Traveling just got much cheaper. And much more stressful…
A friend of mine offered me a large quantity of United buddy passes, so my travel for the foreseeable future–if I so choose–will be cheap and likely in premium cabins on international flights. But my first experience flying standby, a trip to Chicago last weekend, makes me think that I might just end up buying tickets. Flying standby is not as glamorous as it may seem.
The plan was to meet up with a couple colleagues from Frankfurt in Chicago on Thursday evening, then drive to our buddy’s house in Green Lake, Wisconsin for the weekend. I booked myself on an afternoon Philadelphia-Chicago flight at 4:31p (getting to the airport is quite a story…but I’ll save it for another post) and made it to the gate just before boarding had started. I looked up to the upgrade waitlist and saw:
Ha! No problem–as long as I got the economy class seat. (you standby directly into first class on United Airlines, but with the complimentary domestic upgrade benefit for UA elites, standbys rarely get into a premium cabin).
But with the flight checked in full, I was still number 9 on the standby list! I hung around until the end of boarding, when two more standbys got on, but I still wasn’t close. With the next and last flight of the day to Chicago oversold, it looked like I wouldn’t make it.
Unless I connected.
I checked loads and flying via Cleveland looked more promising than via Newark or Washington Dulles. The Cleveland flight was departing shortly, so I made my way over to the gate and was issued a boarding pass for the flight.
No lounge access in Cleveland, but the wi–fi internet was complimentary and fast and I found an electrical outlet to plug in my laptop at the gate to my Chicago flight. It felt like I was a kid again…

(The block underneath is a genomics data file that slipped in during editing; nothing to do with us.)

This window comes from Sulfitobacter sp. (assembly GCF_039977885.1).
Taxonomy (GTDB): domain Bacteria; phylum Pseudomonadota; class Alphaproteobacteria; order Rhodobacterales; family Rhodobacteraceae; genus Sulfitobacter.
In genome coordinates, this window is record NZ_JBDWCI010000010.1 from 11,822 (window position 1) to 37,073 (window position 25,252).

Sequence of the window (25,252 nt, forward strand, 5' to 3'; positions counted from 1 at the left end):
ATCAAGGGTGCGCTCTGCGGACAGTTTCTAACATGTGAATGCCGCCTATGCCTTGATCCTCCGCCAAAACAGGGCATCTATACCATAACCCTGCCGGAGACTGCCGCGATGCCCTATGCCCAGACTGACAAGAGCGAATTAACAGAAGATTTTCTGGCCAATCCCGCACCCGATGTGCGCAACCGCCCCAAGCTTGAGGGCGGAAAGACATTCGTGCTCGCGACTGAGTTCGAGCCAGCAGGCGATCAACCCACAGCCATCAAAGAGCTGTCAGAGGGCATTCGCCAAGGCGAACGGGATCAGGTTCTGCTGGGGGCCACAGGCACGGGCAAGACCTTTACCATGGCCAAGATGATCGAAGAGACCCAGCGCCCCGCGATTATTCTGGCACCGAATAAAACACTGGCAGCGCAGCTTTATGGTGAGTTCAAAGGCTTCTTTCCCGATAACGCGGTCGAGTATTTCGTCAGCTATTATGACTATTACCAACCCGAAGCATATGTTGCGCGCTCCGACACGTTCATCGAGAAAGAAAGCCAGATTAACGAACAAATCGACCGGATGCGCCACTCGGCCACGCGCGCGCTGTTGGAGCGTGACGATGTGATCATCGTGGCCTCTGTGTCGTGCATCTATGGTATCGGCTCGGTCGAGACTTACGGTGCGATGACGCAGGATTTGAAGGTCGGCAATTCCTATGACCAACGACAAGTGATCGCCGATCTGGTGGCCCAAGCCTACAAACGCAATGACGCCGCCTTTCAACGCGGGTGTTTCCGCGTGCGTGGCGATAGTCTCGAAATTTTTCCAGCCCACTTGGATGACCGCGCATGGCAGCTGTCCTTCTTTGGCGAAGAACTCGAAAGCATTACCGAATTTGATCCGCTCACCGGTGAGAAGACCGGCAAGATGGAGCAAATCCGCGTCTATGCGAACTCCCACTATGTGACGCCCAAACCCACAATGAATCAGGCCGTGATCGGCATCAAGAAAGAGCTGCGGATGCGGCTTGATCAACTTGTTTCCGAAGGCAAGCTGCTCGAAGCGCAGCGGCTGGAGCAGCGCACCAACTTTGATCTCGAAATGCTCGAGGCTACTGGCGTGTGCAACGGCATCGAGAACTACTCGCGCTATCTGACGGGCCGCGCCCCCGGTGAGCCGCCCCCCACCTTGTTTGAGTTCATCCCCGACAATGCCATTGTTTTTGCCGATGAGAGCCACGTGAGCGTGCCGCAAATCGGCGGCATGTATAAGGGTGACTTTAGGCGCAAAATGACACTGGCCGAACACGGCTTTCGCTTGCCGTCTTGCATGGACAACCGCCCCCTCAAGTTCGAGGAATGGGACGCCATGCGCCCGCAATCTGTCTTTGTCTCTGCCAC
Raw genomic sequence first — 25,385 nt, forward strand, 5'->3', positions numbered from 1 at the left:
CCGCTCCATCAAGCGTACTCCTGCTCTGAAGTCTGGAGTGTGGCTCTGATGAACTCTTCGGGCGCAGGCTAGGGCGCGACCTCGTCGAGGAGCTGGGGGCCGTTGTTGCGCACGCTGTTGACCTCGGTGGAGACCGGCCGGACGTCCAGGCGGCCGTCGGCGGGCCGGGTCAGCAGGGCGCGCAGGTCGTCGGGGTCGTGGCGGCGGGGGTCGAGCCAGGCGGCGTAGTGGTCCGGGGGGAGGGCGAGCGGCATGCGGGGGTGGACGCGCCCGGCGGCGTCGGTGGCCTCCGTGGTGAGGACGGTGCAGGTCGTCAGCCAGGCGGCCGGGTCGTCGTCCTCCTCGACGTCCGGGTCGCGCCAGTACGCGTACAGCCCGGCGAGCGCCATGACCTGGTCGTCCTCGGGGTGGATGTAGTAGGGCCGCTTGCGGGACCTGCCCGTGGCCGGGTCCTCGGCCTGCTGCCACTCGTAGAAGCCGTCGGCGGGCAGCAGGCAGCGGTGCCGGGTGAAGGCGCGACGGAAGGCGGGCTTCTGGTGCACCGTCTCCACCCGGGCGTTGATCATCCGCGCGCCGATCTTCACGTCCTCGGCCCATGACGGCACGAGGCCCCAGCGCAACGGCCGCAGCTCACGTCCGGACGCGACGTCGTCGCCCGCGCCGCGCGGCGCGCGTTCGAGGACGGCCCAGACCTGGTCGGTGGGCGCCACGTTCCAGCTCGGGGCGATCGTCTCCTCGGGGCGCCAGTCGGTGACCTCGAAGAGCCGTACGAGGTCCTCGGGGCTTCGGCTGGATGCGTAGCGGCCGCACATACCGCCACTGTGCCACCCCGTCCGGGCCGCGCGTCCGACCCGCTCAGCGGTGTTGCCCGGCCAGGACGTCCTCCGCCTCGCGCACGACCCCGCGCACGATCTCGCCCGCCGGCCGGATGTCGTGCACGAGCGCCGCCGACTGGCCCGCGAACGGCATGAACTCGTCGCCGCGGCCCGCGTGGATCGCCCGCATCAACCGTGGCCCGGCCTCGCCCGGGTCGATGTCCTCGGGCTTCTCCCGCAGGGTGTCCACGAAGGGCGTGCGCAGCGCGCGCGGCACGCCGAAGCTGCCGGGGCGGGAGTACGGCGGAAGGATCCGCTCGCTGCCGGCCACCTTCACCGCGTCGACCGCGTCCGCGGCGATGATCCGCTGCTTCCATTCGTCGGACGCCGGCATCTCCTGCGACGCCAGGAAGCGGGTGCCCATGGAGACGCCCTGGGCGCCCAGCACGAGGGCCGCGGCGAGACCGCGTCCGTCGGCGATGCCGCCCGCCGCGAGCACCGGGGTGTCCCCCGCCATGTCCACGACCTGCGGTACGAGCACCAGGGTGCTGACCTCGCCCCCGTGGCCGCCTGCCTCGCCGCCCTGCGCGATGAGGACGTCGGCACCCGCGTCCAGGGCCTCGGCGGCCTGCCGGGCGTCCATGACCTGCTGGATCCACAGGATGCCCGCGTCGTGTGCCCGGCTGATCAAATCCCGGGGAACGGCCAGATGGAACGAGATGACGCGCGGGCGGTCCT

There were three seats left on the Chicago flight with two on the standby list, so I got the seat–Economy Plus on a CR7. I made it to Chicago a little later than planned, but it worked.
Last night I had to play the game all over again. The first flight to Philadelphia was operated by a CR7 and I was number 7 on the waitlist. Five eventually cleared, but I was left without a seat.
Next flight was a 757-200, booked even, so my chances looked good. I walked over to the gate and found the flight was delayed 30 minutes due to a late arriving crew. Soon enough, the crew walked up led by Captain Denny Flanagan! Captain Denny walked right up to me, shook my hand and greeted me by name. I am actually pretty good at remembering names, but Denny never forgets a face! Last time I had the chance to fly with Captain Denny I gave up my seat for a bump; this time I was just hoping for an economy class seat on the flight so I would not have to wait three hours for the next flight.
I made it onto the flight…an exit row middle. Smooth flight, good crew, and I made it back to Philadelphia only 10 minutes behind schedule.
Summing up my first non-rev experience on UA: exactly what I expected.
I won’t say how much I paid, but it was a much, much, much better deal than buying a revenue ticket. On a shorthaul route like Philadelphia-Chicago, flying economy and missing a flight is not really a problem, but going forward I will be paying the $300-400 for a revenue ticket to California and back when I 1.) earn miles and 2.) typically get an upgrade to first class.
Flying internationally is a more difficult issue. Fares are great, but taxes are high. With base fares as cheap as $79 on many transatlantic UA flights, I am really looking at choosing between flying business class and earning no miles or flying non-upgradeable coach and earning miles. That’s a tough choice…and I lean toward the coach option, or better yet spending a bit more and upgrading.
I look forward to seeing what sort of travel I can squeeze into the next several months, but as you can see, the choice to use non-rev benefits is not quite as easy as it may seem. But still a welcome dilemma!